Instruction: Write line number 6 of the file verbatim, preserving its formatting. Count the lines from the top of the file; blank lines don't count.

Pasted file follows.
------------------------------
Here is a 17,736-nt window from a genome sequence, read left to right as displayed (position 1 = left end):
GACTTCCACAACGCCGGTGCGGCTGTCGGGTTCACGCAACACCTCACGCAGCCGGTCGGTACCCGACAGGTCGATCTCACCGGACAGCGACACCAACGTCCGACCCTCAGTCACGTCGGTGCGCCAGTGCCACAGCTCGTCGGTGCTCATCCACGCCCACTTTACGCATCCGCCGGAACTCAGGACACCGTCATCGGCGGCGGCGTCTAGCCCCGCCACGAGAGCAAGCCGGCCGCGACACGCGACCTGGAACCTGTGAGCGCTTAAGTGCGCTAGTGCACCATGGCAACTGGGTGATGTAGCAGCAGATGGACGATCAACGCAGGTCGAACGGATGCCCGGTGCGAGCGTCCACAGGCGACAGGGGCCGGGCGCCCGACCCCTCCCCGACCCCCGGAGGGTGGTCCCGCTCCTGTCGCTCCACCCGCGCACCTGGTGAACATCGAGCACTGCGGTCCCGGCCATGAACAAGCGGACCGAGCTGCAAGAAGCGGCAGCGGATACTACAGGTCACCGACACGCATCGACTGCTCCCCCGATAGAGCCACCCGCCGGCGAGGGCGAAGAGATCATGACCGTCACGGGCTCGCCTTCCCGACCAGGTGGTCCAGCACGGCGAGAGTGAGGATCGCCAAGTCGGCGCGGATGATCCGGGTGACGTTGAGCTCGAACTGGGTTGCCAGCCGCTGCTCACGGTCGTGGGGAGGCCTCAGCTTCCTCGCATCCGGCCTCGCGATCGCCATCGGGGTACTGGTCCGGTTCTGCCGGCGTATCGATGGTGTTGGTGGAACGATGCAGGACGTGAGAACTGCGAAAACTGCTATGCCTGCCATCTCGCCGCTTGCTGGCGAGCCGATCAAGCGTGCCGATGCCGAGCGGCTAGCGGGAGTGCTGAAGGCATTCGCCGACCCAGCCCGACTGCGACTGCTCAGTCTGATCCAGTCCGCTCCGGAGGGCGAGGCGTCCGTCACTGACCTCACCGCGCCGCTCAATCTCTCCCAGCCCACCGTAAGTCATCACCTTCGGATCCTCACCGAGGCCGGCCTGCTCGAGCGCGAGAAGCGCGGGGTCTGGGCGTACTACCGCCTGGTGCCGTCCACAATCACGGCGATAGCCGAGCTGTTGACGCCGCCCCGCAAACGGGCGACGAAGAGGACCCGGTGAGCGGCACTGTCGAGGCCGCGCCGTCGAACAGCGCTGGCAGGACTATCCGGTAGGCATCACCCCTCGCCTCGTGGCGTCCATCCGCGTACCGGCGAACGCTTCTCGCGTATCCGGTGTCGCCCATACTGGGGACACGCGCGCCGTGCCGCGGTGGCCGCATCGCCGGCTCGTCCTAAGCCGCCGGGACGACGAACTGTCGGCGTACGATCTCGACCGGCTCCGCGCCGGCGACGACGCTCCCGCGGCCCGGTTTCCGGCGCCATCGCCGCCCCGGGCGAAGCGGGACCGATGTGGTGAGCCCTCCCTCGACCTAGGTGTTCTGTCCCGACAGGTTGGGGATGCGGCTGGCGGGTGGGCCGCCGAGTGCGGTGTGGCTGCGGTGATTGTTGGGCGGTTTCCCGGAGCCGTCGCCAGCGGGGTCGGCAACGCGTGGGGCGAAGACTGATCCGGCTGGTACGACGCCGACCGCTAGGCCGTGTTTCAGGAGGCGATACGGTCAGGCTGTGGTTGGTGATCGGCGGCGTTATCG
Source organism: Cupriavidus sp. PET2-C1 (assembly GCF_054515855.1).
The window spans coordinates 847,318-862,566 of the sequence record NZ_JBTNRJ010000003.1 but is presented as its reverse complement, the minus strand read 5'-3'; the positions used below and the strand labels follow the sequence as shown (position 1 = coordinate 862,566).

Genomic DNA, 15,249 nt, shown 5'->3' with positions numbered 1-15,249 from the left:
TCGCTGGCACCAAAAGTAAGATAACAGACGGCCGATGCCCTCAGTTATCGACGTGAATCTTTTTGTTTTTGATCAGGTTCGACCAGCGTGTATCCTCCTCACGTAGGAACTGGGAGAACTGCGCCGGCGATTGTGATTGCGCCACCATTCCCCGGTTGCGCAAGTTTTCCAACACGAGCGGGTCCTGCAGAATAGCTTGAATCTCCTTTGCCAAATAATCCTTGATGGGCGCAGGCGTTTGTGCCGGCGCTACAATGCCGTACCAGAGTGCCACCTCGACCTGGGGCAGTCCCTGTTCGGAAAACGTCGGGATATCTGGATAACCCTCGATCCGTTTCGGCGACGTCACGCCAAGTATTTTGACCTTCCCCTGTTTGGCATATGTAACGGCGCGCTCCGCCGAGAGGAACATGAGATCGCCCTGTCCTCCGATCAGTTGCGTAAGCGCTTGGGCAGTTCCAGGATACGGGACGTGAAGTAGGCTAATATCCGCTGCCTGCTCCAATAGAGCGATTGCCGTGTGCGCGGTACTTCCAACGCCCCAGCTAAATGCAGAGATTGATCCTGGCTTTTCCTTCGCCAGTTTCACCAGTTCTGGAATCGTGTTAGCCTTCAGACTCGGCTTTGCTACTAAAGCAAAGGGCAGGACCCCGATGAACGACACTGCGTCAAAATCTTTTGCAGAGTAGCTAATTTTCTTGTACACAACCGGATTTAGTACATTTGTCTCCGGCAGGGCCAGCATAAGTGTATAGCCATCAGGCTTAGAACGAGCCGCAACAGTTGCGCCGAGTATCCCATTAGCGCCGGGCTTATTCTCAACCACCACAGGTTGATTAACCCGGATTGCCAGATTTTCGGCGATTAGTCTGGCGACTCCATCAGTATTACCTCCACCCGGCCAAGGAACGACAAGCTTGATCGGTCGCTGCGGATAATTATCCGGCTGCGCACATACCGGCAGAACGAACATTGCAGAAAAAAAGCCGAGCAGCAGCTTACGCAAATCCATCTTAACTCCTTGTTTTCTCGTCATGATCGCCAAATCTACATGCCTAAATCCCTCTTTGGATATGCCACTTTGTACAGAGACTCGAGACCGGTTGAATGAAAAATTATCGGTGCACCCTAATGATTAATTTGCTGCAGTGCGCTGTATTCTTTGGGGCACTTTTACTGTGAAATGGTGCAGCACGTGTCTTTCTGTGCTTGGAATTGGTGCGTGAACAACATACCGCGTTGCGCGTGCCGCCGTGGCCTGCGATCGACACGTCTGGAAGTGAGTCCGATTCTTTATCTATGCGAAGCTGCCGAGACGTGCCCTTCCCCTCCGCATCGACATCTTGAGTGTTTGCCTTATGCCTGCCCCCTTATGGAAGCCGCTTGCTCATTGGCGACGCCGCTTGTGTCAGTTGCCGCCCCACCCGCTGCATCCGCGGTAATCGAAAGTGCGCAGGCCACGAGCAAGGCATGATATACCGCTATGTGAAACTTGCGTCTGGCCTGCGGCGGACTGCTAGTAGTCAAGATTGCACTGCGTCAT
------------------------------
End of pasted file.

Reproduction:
TCGCTGGCACCAAAAGTAAGATAACAGACGGCCGATGCCCTCAGTTATCGACGTGAATCTTTTTGTTTTTGATCAGGTTCGACCAGCGTGTATCCTCCTCACGTAGGAACTGGGAGAACTGCGCCGGCGATTGTGATTGCGCCACCATTCCCCGGTTGCGCAAGTTTTCCAACACGAGCGGGTCCTGCAGAATAGCTTGAATCTCCTTTGCCAAATAATCCTTGATGGGCGCAGGCGTTTGTGCCGGCGCTACAATGCCGTACCAGAGTGCCACCTCGACCTGGGGCAGTCCCTGTTCGGAAAACGTCGGGATATCTGGATAACCCTCGATCCGTTTCGGCGACGTCACGCCAAGTATTTTGACCTTCCCCTGTTTGGCATATGTAACGGCGCGCTCCGCCGAGAGGAACATGAGATCGCCCTGTCCTCCGATCAGTTGCGTAAGCGCTTGGGCAGTTCCAGGATACGGGACGTGAAGTAGGCTAATATCCGCTGCCTGCTCCAATAGAGCGATTGCCGTGTGCGCGGTACTTCCAACGCCCCAGCTAAATGCAGAGATTGATCCTGGCTTTTCCTTCGCCAGTTTCACCAGTTCTGGAATCGTGTTAGCCTTCAGACTCGGCTTTGCTACTAAAGCAAAGGGCAGGACCCCGATGAACGACACTGCGTCAAAATCTTTTGCAGAGTAGCTAATTTTCTTGTACACAACCGGATTTAGTACATTTGTCTCCGGCAGGGCCAGCATAAGTGTATAGCCATCAGGCTTAGAACGAGCCGCAACAGTTGCGCCGAGTATCCCATTAGCGCCGGGCTTATTCTCAACCACCACAGGTTGATTAACCCGGATTGCCAGATTTTCGGCGATTAGTCTGGCGACTCCATCAGTATTACCTCCACCCGGCCAAGGAACGACAAGCTTGATCGGTCGCTGCGGATAATTATCCGGCTGCGCACATACCGGCAGAACGAACATTGCAGAAAAAAAGCCGAGCAGCAGCTTACGCAAATCCATCTTAACTCCTTGTTTTCTCGTCATGATCGCCAAATCTACATGCCTAAATCCCTCTTTGGATATGCCACTTTGTACAGAGACTCGAGACCGGTTGAATGAAAAATTATCGGTGCACCCTAATGATTAATTTGCTGCAGTGCGCTGTATTCTTTGGGGCACTTTTACTGTGAAATGGTGCAGCACGTGTCTTTCTGTGCTTGGAATTGGTGCGTGAACAACATACCGCGTTGCGCGTGCCGCCGTGGCCTGCGATCGACACGTCTGGAAGTGAGTCCGATTCTTTATCTATGCGAAGCTGCCGAGACGTGCCCTTCCCCTCCGCATCGACATCTTGAGTGTTTGCCTTATGCCTGCCCCCTTATGGAAGCCGCTTGCTCATTGGCGACGCCGCTTGTGTCAGTTGCCGCCCCACCCGCTGCATCCGCGGTAATCGAAAGTGCGCAGGCCACGAGCAAGGCATGATATACCGCTATGTGAAACTTGCGTCTGGCCTGCGGCGGACTGCTAGTAGTCAAGATTGCACTGCGTCAT